We are also broken by a corporate-government partnership that has rendered most of us out of control when it comes to the basic necessities of life, including our food supply. And we, like many other people in the world, are broken by socializing institutions that alienate us from our basic humanity. A few examples:
Schools and Universities: Do most schools teach young people to be action-oriented -- or to be passive? Do most schools teach young people that they can affect their surroundings -- or not to bother? Do schools provide examples of democratic institutions -- or examples of authoritarian ones?
A long list of school critics from Henry David Thoreau to John Dewey, John Holt, Paul Goodman, Jonathan Kozol, Alfie Kohn, Ivan Illich, and John Taylor Gatto have pointed out that a school is nothing less than a miniature society: what young people experience in schools is the chief means of creating our future society. Schools are routinely places where kids -- through fear -- learn to comply to authorities for whom they often have no respect, and to regurgitate material they often find meaningless. These are great ways of breaking someone.
Today, U.S. colleges and universities have increasingly become places where young people are merely acquiring degree credentials -- badges of compliance for corporate employers -- in exchange for learning to accept bureaucratic domination and enslaving debt.
Mental Health Institutions: Aldous Huxley predicted today's pharmaceutical societyl "[I]t seems to me perfectly in the cards," he said, "that there will be within the next generation or so a pharmacological method of making people love their servitude."
Today, increasing numbers of people in the U.S. who do not comply with authority are being diagnosed with mental illnesses and medicated with psychiatric drugs that make them less pained about their boredom, resentments, and other negative emotions, thus rendering them more compliant and manageable.
Oppositional defiant disorder (ODD) is an increasingly popular diagnosis for children and teenagers. The official symptoms of ODD include, "often actively defies or refuses to comply with adult requests or rules," and "often argues with adults." An even more common reaction to oppressive authorities than the overt defiance of ODD is some type of passive defiance -- for example, attention deficit hyperactivity disorder (ADHD). Studies show that virtually all children diagnosed with ADHD will pay attention to activities that they actually enjoy or that they have chosen. In other words, when ADHD-labeled kids are having a good time and in control, the "disease" goes away.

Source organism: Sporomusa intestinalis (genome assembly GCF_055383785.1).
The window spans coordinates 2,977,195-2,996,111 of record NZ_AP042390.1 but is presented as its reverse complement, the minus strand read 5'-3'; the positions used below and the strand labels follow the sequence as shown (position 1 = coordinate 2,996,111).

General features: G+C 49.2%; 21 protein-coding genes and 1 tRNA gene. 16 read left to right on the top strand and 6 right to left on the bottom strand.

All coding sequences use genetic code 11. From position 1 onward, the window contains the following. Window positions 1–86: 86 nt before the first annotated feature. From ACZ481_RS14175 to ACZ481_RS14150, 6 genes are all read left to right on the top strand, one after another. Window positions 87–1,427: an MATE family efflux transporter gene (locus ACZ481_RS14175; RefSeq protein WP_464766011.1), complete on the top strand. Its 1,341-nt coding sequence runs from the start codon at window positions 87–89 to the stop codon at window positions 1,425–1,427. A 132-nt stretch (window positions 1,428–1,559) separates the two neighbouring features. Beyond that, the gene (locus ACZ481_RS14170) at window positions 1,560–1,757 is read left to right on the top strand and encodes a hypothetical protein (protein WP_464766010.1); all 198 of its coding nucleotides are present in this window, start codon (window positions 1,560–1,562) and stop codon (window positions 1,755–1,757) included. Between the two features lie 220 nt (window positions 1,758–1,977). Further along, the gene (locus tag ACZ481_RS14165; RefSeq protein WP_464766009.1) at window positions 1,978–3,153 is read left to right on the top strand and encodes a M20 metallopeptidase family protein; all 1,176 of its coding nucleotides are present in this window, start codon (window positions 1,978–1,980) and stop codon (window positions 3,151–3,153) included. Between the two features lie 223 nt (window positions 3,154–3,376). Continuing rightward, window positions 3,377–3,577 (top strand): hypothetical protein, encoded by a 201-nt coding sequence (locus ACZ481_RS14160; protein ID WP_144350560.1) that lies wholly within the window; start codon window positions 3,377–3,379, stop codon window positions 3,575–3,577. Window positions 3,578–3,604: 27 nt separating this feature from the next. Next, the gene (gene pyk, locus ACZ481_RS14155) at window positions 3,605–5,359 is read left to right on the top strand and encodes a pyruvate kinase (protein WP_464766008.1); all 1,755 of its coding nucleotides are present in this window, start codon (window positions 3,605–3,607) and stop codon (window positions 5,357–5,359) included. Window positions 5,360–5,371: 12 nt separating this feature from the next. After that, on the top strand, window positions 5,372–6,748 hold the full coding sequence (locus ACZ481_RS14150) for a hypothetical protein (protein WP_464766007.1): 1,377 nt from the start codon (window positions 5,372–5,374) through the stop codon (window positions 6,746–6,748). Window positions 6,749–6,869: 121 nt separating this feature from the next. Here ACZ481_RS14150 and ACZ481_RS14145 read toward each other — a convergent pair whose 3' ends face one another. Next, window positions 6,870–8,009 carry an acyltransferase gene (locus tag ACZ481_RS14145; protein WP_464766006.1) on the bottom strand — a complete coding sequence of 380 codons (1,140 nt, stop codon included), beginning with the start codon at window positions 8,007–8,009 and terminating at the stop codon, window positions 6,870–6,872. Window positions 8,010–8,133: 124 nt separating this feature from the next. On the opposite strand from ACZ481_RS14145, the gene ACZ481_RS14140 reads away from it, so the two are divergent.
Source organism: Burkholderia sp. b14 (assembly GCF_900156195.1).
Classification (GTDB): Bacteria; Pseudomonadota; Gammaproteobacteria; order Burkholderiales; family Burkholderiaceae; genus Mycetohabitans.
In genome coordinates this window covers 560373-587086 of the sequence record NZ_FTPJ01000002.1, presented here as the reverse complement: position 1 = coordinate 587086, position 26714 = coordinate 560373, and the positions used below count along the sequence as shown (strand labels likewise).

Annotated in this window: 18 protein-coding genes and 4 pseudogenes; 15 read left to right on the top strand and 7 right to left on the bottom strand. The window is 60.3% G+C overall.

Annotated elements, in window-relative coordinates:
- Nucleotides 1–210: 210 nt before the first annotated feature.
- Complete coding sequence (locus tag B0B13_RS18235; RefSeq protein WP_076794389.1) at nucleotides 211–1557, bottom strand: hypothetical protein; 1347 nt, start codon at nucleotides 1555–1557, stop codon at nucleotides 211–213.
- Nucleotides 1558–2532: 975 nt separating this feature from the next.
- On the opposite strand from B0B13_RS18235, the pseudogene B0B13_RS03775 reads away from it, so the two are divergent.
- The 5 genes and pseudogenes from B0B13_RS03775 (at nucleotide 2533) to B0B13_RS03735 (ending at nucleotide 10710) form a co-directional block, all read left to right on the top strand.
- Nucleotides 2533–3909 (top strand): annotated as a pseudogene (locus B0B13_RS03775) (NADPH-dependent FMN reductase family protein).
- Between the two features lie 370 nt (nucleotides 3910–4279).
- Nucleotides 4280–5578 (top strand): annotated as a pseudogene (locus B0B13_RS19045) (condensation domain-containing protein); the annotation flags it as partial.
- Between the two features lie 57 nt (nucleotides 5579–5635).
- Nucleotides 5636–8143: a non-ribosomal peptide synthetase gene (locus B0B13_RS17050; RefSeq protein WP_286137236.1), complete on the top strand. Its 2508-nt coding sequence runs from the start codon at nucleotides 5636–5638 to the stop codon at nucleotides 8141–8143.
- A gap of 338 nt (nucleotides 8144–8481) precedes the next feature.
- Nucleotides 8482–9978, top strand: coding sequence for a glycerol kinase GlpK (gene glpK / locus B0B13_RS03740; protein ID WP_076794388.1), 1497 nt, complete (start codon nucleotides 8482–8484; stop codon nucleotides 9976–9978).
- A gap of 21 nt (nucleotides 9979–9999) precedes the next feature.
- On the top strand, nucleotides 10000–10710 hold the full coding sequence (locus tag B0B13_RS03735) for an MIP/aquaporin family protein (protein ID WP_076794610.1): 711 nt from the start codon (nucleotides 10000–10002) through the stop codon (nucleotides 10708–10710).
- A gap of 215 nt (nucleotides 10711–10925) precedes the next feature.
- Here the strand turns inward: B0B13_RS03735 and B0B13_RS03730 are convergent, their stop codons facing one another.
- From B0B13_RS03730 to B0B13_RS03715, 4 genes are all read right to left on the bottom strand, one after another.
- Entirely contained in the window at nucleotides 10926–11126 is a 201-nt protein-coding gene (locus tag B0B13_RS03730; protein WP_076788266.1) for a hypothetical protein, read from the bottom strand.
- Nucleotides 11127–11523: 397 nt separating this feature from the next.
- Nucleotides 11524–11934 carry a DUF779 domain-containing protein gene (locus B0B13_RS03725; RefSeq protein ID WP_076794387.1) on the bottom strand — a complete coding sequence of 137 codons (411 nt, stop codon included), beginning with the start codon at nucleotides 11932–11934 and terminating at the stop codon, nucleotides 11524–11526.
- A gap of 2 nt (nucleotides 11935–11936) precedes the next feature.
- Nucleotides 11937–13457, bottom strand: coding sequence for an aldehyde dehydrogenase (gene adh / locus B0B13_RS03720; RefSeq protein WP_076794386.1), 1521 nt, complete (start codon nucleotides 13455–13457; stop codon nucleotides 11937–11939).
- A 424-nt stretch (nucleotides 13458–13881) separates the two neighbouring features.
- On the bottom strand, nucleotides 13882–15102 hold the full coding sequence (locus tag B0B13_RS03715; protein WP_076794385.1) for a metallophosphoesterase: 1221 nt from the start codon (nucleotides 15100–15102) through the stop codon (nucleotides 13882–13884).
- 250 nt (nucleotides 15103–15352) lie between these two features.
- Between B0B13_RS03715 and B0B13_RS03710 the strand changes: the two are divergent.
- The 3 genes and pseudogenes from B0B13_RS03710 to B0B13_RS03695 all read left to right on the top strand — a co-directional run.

When human beings feel too terrified and broken to actively protest, they may stage a "passive-aggressive revolution" by simply getting depressed, staying drunk, and not doing anything -- this is one reason why the Soviet empire crumbled. However, the diseasing/medicalizing of rebellion and drug "treatments" have weakened the power of even this passive-aggressive revolution.
Television: In his book Four Arguments for the Elimination of Television (1978), Jerry Mander (after reviewing totalitarian critics such as George Orwell, Aldous Huxley, Jacques Ellul, and Ivan Illich) compiled a list of the "Eight Ideal Conditions for the Flowering of Autocracy."
Mander claimed that television helps create all eight conditions for breaking a population. Television, he explained, (1) occupies people so that they don't know themselves -- and what a human being is; (2) separates people from one another; (3) creates sensory deprivation; (4) occupies the mind and fills the brain with prearranged experience and thought; (5) encourages drug use to dampen dissatisfaction (while TV itself produces a drug-like effect, this was compounded in 1997 the U.S. Food and Drug Administration relaxing the rules of prescription-drug advertising); (6) centralizes knowledge and information; (7) eliminates or "museumize" other cultures to eliminate comparisons; and (8) redefines happiness and the meaning of life.
Commericalism of Damn Near Everything: While spirituality, music, and cinema can be revolutionary forces, the gross commercialization of all of these has deadened their capacity to energize rebellion. So now, damn near everything – not just organized religion -- has become "opiates of the masses."